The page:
Ron Paul’s foreign-policy views have long kept him exiled from the mainstream of the Republican party, but his rhetoric has also contributed to his pariah status.
On Friday’s Tonight Show with Jay Leno, Republican presidential candidate Ron Paul responded to a question about Michele Bachmann by saying, “She doesn’t like Muslims. She hates Muslims. She wants to go get ’em.” This wasn’t the first time Paul has accused another conservative of Islamophobia — over the years he has repeatedly maligned Republicans for their views on Muslims, suggesting that bigotry is either a natural motivation or a necessary justification for the U.S.’s interventionist foreign policy.
When asked about conservative opposition to the “Ground Zero mosque,” Paul suggested
Islamophobia was at the root of the controversy: “They never miss a chance to use hatred toward Muslims to rally support for the ill-conceived preventative wars. . . . This is all about hate and Islamophobia.”
Paul defended the mosque project with a libertarian appeal to property rights and religious tolerance — principles that some opponents of the mosque indeed may have trampled in their protestations that the placement of a “Cordoba House” next to Ground Zero should be prevented. But Representative Paul wasn’t making a point about offensive language or religious freedom, he was arguing that anti-Muslim sentiments delegitimize interventionist foreign policy. “I believe the [mosque opponents’] goal was not only to peddle the hate but to justify the war,” he said in another defense of the mosque. “Of course, we have to have an enemy, and the people have to be hateful of the enemy.”
In one of his recent columns on Lew Rockwell’s website, Paul called for a doctrine of “mutually assured respect,” a new foreign policy that “requires simply tolerance of others’ cultures and their social and religious values, and the giving up of all use of force to occupy or control other countries and their national resources.” That is, if Americans could shed their antipathy toward Islam, we might be less interested in interventionism.
Considering the last ten years of American foreign policy, Representative Paul suggests Islamophobia is both constitutive of and instrumental to interventionism.
But going further back, Paul’s Islamophobia arguments do not apply to a number of the American interventions he has also opposed. For one, the first Gulf War saved an Islamic monarchy from a more secular Baathist regime, for which Paul offered a paranoid explanation: The Gulf War was part of George H. W. Bush’s “New World Order,” “clearly a U.N., political war fought within U.N. guidelines, not for U.S. security.” He also inveighed against the NATO mission to Serbia, which protected Muslim Bosnians from Orthodox Christian Serbs. Paul believed the Serbian intervention would obviously fail to “stop the spread of war throughout the Balkans,” but the large-scale air war would “certainly help the military-industrial complex.”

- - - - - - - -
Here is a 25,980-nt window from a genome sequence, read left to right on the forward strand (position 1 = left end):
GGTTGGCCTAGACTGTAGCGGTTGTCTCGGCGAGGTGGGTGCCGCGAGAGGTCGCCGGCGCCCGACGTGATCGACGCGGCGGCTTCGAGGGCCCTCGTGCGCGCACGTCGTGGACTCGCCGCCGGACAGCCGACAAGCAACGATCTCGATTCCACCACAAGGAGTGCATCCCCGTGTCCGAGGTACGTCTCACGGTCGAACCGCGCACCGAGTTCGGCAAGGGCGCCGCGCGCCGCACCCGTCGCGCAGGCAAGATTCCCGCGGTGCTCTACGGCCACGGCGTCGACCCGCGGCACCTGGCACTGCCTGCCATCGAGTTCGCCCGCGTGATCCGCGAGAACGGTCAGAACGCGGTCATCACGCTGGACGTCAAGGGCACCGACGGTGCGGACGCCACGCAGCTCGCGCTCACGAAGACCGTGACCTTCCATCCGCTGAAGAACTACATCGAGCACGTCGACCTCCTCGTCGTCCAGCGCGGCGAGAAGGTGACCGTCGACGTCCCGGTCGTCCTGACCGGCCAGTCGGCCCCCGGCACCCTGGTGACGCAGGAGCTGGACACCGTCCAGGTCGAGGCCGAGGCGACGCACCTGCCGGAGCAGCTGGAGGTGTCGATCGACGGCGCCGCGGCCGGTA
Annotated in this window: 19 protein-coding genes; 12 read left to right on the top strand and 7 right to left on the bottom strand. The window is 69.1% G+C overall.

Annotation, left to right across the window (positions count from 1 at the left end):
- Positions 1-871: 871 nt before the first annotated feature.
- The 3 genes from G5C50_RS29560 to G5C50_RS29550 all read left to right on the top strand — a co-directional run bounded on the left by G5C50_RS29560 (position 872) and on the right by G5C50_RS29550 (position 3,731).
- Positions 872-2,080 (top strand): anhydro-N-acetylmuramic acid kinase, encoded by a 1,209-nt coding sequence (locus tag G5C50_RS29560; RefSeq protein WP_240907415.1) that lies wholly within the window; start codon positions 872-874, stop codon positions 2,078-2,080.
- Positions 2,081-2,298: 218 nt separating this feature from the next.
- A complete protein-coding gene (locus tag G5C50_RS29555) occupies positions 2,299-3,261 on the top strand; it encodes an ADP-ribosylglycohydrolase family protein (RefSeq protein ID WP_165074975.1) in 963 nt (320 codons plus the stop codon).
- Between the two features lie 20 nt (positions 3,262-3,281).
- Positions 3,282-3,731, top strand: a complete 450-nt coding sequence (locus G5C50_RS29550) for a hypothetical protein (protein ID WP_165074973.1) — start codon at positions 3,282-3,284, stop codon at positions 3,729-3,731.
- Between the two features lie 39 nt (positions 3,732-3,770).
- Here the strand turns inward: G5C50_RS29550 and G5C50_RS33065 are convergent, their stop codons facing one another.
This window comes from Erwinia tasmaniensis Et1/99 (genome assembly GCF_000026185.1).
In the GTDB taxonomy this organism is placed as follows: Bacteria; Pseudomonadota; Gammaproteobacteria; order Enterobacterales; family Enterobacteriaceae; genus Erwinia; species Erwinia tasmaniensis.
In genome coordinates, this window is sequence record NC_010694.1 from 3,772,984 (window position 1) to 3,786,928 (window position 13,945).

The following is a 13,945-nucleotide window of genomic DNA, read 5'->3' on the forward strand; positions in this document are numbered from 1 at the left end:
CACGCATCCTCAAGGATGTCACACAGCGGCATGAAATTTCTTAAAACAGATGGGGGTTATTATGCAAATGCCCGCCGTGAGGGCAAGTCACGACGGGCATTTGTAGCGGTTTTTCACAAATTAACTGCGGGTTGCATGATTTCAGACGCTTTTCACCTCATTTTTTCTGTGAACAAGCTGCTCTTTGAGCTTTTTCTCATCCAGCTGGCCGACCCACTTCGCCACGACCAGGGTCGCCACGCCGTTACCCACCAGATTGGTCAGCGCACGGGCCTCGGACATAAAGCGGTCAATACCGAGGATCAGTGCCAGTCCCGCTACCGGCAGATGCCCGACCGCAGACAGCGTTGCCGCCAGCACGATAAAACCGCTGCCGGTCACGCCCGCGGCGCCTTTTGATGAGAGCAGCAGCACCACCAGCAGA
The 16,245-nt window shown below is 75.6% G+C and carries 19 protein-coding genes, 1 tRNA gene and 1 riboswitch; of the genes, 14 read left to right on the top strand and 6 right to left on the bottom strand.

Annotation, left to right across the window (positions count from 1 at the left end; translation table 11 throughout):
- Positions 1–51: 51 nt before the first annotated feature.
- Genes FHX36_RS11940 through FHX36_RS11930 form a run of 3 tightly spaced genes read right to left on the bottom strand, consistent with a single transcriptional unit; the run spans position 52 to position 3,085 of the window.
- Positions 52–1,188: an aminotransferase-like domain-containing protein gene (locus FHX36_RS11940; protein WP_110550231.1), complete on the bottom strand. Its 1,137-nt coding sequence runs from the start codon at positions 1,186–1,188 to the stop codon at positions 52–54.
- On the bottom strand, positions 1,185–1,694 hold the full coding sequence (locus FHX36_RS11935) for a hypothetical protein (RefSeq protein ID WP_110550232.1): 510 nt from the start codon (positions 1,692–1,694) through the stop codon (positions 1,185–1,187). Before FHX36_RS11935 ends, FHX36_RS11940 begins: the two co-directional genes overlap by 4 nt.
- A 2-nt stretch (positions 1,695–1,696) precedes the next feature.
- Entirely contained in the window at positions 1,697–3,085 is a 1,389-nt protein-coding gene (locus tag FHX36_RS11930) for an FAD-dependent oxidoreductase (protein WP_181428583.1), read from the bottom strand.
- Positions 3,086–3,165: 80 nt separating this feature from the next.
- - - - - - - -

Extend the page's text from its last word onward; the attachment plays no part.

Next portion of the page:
The United States pursues an aggressive foreign policy to promote its interests and ideals around the globe. This desire, not hatred for Muslims, is why conservatives such as Michele Bachmann advocate a military presence in the Middle East, and take action (in cooperation with Jordan and Saudi Arabia, of all nations) to prevent Iran from developing a nuclear weapon.
Ron Paul believes that American interests and ideals are best served by keeping our troops at home, and is entitled to that argument. Today’s conservative foreign-policy consensus happens to disagree, and holds American interests are best protected by aggressive policies. Paul is often principled and informed when he takes the other side of this dispute — for instance, in debates, he raises the issue of the “blowback,” i.e. retaliation including terrorist attacks, that results from American invasions and occupations.
Paul’s flaws, however, show through when he is tempted to accuse his opponents of something other than having a different foreign-policy calculus. The substance of Ron Paul’s foreign-policy opinions may cause him to be ostracized from the Republican mainstream anyway, fairly or unfairly, but his disrespect for others’ views ensures that he will remain marginal.
— Patrick Brennan is the 2011 William F. Buckley Fellow at National Review.